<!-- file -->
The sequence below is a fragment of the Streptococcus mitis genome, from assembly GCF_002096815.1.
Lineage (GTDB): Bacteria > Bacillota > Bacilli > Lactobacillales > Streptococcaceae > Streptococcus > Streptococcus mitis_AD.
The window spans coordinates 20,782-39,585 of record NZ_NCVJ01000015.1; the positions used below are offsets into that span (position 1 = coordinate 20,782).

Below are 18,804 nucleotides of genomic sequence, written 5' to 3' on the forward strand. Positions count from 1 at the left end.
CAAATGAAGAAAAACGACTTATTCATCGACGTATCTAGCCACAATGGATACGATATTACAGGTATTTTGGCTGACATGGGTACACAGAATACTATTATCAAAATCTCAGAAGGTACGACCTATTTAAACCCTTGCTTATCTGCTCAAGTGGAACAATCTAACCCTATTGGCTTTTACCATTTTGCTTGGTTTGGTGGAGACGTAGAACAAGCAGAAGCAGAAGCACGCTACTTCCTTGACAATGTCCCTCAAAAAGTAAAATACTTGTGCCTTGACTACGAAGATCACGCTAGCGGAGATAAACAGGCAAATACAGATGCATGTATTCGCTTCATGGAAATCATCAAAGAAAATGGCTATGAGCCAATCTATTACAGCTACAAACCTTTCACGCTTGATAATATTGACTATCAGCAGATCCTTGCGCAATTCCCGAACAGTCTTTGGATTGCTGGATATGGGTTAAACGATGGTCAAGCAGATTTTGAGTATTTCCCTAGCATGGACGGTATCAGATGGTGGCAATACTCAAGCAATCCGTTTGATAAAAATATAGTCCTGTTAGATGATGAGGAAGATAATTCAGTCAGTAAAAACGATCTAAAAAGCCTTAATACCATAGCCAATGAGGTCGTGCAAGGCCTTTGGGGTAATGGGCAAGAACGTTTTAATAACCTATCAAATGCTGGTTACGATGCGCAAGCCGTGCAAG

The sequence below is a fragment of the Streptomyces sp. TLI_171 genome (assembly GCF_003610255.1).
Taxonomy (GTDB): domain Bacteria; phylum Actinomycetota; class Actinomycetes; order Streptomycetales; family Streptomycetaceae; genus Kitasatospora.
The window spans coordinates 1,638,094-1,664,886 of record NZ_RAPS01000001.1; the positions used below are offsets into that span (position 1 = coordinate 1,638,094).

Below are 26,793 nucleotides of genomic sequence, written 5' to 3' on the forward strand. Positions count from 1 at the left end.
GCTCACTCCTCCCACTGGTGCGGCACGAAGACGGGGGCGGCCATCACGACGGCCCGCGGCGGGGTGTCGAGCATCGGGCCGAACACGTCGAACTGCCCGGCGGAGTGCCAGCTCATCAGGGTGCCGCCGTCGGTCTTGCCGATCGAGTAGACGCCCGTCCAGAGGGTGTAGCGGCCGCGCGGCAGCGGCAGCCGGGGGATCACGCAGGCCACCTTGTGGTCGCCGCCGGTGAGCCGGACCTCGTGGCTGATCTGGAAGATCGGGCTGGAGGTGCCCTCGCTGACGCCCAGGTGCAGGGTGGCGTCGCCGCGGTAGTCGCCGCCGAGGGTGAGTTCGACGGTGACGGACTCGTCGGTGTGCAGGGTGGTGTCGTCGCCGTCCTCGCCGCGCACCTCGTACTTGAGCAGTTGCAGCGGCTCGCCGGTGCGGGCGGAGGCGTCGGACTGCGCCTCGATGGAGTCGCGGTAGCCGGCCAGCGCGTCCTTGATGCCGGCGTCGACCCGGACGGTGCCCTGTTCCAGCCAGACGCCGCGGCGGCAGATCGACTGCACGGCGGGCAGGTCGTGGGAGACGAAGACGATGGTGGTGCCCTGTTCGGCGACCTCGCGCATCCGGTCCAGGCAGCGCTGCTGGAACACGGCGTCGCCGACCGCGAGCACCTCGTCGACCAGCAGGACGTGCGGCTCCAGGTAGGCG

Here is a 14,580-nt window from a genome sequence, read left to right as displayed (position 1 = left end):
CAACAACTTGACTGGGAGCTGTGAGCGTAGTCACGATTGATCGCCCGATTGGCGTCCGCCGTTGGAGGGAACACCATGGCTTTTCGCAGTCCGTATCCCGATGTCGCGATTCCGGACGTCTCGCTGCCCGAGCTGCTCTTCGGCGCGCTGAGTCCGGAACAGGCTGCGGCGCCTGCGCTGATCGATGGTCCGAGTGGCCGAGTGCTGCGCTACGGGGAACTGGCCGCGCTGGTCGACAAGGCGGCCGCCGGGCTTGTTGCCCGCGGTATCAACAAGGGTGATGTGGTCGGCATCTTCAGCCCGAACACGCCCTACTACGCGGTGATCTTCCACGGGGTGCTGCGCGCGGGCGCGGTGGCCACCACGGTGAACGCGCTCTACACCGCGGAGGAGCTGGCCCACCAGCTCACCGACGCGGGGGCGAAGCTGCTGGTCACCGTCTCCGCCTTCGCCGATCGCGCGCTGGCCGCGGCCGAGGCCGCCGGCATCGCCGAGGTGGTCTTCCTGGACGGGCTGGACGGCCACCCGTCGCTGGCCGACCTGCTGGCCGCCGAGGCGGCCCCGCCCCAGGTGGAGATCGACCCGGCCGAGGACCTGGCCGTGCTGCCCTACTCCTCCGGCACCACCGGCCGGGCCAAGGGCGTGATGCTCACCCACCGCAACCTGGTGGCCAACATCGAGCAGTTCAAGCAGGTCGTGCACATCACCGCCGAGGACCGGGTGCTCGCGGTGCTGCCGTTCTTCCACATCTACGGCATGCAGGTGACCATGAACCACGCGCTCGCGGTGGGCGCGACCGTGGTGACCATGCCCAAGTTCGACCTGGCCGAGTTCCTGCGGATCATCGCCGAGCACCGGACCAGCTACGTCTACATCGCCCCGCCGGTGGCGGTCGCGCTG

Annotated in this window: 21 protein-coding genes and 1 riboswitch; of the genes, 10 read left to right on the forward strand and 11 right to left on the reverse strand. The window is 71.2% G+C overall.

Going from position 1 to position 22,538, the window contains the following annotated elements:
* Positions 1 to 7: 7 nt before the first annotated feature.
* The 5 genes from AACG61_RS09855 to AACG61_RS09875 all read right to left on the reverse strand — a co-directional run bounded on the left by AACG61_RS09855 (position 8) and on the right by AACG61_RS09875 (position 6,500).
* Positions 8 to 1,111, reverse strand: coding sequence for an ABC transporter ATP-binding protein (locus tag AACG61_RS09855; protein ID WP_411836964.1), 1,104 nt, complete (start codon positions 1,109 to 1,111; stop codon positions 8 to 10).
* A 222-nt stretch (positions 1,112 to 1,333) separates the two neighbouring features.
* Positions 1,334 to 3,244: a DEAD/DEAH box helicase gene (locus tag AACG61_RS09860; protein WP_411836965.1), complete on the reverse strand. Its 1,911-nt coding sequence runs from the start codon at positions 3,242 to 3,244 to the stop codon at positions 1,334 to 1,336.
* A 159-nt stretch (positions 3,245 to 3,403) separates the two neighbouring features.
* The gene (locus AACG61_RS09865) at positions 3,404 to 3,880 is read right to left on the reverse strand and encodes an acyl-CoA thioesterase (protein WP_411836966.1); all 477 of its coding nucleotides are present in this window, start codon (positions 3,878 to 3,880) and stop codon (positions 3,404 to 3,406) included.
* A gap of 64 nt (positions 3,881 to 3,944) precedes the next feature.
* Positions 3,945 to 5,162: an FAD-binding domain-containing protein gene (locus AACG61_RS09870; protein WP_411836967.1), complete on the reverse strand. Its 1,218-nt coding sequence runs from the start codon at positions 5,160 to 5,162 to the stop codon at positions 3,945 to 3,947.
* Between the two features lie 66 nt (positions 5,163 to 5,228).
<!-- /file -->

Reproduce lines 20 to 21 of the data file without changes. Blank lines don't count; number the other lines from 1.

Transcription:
* A 159-nt stretch (positions 3,245 to 3,403) separates the two neighbouring features.
* The gene (locus AACG61_RS09865) at positions 3,404 to 3,880 is read right to left on the reverse strand and encodes an acyl-CoA thioesterase (protein WP_411836966.1); all 477 of its coding nucleotides are present in this window, start codon (positions 3,878 to 3,880) and stop codon (positions 3,404 to 3,406) included.